From November 14, 2009 through January 30, 2010, True North Gallery presents “Navigating by the Stars: Art Inspired by the Night Sky,” a group exhibition featuring the work of Germaine Arnaktauyok, Elizabeth Delgatty, Tallmadge Doyle, Gudrun Benedikta Eliasdottir, Julie Fraenkel, Lynda Goldberg, Allie High, Marc Lisle, Jackie Morris, Peter Olson, Olivia Parker, and Randall Stoltzfus.
“The show offers an intriguing and diverse response to the night sky theme,” explains Belinda Recio, owner of True North Gallery. “Star patterns, astral myths, night migration, light emerging from the darkness—all of these ideas find both archetypal and personal expression in the body of work included in this show.”
Constellation patterns are a recurring motif, appearing in the hand-embellished aquatint etchings of Oregon artist Tallmadge Doyle. “Cassiopeia” and “Celestial Mapping II” reflect Doyle’s alchemical approach to the printmaking process, in which she allows for unexpected transformations, resulting in imagery that feels both spiritual and scientific at the same time.
The concept of transformation also appears in “Two Copperheads,” a digital photograph by renowned Massachusetts’ photographer and digital artist Olivia Parker. In this piece, a pair of biological snakes appears to be shape shifting into the celestial dragon Draco, a constellation in the northern sky. Other classic constellations, such as Scorpio and Orion, are the subject of large ceramic tiles created by Marc Lisle, also from Massachusetts.
For Illinois artist Peter Olson, the constellation motif in his silver ink etching, “Hummingbird Nebula” serves as a reflection of his interest in ornithological night migration. “I have long been fascinated by the reliance on the night sky by birds to
navigate on their long journeys of migration,” explains Olson, the assistant director of the Northern Illinois Art Museum. “What better subject to become a constellation—frozen in the sky as if motionless in the air, hovering before a flower.”
In “Cassiopeia / Ice Study,” by Connecticut artist Julie Fraenkel, a woman lies frozen in the ice under the night sky. A constellation map is layered over the sky, as well as the woman, whose figure embodies the stars that create the constellation Cassiopeia. Fraenkel’s work often addresses the physical embodiment of psychological states, and in this piece, the vastness and timelessness of the night sky is both external and internal.
For others in the show, such as Icelandic artist Gudrun Benedikta Eliasdottir, the night sky theme inspires explorations of light. Eliasdottir’s “Aurora Borealis” is an acrylic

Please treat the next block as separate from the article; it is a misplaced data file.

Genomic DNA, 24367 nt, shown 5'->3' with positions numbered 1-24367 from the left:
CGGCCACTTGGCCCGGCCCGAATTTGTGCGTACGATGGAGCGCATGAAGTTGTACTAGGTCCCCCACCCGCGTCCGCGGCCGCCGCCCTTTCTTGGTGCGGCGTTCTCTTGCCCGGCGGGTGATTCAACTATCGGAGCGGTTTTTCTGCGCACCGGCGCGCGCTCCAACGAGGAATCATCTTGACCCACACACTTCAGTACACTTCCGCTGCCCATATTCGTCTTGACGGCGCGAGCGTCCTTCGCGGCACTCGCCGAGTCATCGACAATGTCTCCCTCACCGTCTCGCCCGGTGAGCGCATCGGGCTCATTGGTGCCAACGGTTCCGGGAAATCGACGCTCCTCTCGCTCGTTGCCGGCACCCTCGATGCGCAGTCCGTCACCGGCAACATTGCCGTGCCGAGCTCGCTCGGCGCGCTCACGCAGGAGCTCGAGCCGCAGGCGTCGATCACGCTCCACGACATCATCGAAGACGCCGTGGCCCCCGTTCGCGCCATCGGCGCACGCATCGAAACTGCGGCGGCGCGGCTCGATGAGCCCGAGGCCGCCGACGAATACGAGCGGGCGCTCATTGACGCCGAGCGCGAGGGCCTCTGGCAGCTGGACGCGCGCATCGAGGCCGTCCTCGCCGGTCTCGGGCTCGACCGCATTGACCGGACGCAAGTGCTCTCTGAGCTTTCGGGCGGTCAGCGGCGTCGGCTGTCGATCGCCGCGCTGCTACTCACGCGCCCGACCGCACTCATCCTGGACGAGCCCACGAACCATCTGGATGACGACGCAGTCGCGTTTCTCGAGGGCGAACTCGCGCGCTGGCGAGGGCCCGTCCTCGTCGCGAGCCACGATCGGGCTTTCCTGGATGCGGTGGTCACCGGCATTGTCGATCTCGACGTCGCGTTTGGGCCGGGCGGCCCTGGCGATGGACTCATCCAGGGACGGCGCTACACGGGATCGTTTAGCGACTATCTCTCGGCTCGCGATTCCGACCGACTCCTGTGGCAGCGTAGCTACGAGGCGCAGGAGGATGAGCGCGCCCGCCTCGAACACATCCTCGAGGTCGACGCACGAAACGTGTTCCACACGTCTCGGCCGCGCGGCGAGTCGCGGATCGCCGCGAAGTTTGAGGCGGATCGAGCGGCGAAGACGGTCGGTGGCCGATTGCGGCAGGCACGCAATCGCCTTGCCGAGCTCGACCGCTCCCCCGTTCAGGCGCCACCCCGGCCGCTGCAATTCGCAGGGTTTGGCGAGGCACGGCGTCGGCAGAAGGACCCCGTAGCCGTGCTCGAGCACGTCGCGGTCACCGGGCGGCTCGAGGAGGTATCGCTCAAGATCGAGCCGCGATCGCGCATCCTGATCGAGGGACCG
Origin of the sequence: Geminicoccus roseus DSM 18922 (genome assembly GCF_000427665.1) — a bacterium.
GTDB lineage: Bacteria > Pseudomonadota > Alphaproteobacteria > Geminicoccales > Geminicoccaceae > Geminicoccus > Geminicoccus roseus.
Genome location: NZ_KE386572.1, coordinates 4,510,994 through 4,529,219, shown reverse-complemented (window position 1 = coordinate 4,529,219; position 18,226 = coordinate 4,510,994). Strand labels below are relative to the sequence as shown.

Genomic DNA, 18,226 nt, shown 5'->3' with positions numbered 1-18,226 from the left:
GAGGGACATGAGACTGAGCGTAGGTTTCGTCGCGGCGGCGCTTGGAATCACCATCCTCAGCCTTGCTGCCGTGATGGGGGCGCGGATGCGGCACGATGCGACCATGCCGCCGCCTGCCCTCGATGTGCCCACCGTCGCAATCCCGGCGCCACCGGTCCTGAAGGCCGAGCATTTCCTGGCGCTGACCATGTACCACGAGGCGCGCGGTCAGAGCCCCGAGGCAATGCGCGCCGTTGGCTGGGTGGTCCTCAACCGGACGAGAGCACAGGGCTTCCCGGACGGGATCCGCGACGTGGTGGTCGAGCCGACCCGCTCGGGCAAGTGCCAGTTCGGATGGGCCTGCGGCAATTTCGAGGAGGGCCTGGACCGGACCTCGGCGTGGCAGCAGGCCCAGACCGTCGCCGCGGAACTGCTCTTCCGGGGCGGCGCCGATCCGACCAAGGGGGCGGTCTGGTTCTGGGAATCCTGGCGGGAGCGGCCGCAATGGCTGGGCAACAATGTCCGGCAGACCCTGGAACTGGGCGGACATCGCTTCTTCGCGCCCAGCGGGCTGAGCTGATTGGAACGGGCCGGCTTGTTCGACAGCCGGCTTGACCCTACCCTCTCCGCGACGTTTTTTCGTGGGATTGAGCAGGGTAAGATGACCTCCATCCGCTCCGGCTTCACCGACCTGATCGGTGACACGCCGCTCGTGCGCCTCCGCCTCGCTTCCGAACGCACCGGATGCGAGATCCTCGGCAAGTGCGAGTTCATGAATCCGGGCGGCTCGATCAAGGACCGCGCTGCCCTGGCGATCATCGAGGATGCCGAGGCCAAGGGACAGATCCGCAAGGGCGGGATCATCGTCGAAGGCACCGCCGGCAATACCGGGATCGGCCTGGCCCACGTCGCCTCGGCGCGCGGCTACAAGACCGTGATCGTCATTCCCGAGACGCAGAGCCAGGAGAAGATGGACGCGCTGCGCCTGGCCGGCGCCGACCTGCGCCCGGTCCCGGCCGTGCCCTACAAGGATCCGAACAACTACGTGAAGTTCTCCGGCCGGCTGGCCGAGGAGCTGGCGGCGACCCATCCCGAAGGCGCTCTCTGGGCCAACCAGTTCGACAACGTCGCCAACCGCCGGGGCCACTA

seascape in which the play of auroral light is reflected not only by the sea, but also by a vibrant formation of luminous beach stones.The otherworldly light seems to animate the sea and stones in ways that recall the supernatural legends about the northern lights.
In “I never saw the northern lights 2,” Brooklyn artist Randall Stoltzfus uses raw pigment, pastel, and gold leaf to create a somewhat more abstract play of ghostly auroral color that emerges out of a matrix of darkness. Winnipeg artist Elizabeth Delgatty also explores the northern lights in three monochromatic watercolors. Using only transparency and shades of blue, Delgatty captures the mystery of the aurora and the austere beauty of the winter landscape.
Lynda Goldberg, a Massachusetts artist, focuses on a different kind of celestial light in her monotype “Perseid Meteor Shower Over Gloucester Harbor,” a sensual and vibrant celebration of this astronomical display.
Another response to the night sky theme is one in which artists explore the relationship between night and narrative. “Ulluriat,” an aquatint etching by Inuit artist Germaine Arnaytauyok, illustrates an Inuit star story. Ulluriat is the Inuktitut word for stars, but this piece illustrates the legend associated with the star the Inuit call Nanurjuk, which translates as “having the spirit of a polar bear.” With a limited palette of blue and white, the etching depicts a defiant polar bear holding his ground against a pack of dogs. The bear and dogs appear as images frozen against the night sky in a pattern that represents Nanurjuk’s constellation.
A second Arnaktauyok etching is inspired by an Inuit legend relating to the creation of darkness and light. In “Night and Day,” Arnaktauyok presents the raven, which represents day, with the light of the early sun behind it, and an arctic hare, which represents night, with dark, starry background.
For Allie High, an Alaskan artist whose heritage is Aleut, Haida, and Tsimshian, the night sky also inspires work with a sense of story. In her Northwest Coast formline style serigraph “Evening Star,” an otter sleeps under a glowing star, embraced by a circle of night. In another serigraph, “Wolf Crescent,” a sleeping wolf is curled under a crescent moon.
Jackie Morris, the celebrated Welsh artist and children’s book illustrator, has two watercolors in the show, both depicting mythical hares leaping through the night sky. High’s serigraphs and Morris’s watercolors both evoke associations with ancient stories about animals, dreams, and the magic of night.
(Images: “Cassiopeia” by Tallmade Doyle, “Hummingbird Nebula” by Peter Olson, “Aurora Borealis” by Gudrun Benedikta Eliasdottir, "Night and Day" by Germaine Arnaytauyok, and "Evening Star" by Allie High.)